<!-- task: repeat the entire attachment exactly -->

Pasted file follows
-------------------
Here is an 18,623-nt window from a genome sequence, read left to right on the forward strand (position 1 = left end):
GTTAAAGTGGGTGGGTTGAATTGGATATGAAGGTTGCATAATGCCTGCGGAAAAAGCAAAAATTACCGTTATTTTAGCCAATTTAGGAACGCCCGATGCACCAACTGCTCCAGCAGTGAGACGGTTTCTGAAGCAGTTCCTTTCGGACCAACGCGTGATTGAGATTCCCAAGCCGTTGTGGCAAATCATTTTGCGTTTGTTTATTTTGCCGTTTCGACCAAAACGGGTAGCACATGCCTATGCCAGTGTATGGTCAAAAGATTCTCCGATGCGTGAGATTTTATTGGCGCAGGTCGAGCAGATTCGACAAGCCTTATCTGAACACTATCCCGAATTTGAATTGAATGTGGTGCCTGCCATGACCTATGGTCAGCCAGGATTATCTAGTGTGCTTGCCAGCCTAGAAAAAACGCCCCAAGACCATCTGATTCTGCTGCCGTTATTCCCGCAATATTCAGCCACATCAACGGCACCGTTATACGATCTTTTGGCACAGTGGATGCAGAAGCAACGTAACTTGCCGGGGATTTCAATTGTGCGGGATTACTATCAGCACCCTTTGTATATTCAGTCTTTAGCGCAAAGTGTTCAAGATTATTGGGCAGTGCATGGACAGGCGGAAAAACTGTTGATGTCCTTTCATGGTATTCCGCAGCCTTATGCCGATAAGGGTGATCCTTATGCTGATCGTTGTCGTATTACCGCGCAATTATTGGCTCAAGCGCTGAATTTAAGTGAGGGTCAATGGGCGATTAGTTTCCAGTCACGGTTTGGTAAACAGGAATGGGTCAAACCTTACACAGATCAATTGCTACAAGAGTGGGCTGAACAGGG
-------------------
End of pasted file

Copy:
Here is an 18,623-nt window from a genome sequence, read left to right on the forward strand (position 1 = left end):
GTTAAAGTGGGTGGGTTGAATTGGATATGAAGGTTGCATAATGCCTGCGGAAAAAGCAAAAATTACCGTTATTTTAGCCAATTTAGGAACGCCCGATGCACCAACTGCTCCAGCAGTGAGACGGTTTCTGAAGCAGTTCCTTTCGGACCAACGCGTGATTGAGATTCCCAAGCCGTTGTGGCAAATCATTTTGCGTTTGTTTATTTTGCCGTTTCGACCAAAACGGGTAGCACATGCCTATGCCAGTGTATGGTCAAAAGATTCTCCGATGCGTGAGATTTTATTGGCGCAGGTCGAGCAGATTCGACAAGCCTTATCTGAACACTATCCCGAATTTGAATTGAATGTGGTGCCTGCCATGACCTATGGTCAGCCAGGATTATCTAGTGTGCTTGCCAGCCTAGAAAAAACGCCCCAAGACCATCTGATTCTGCTGCCGTTATTCCCGCAATATTCAGCCACATCAACGGCACCGTTATACGATCTTTTGGCACAGTGGATGCAGAAGCAACGTAACTTGCCGGGGATTTCAATTGTGCGGGATTACTATCAGCACCCTTTGTATATTCAGTCTTTAGCGCAAAGTGTTCAAGATTATTGGGCAGTGCATGGACAGGCGGAAAAACTGTTGATGTCCTTTCATGGTATTCCGCAGCCTTATGCCGATAAGGGTGATCCTTATGCTGATCGTTGTCGTATTACCGCGCAATTATTGGCTCAAGCGCTGAATTTAAGTGAGGGTCAATGGGCGATTAGTTTCCAGTCACGGTTTGGTAAACAGGAATGGGTCAAACCTTACACAGATCAATTGCTACAAGAGTGGGCTGAACAGGG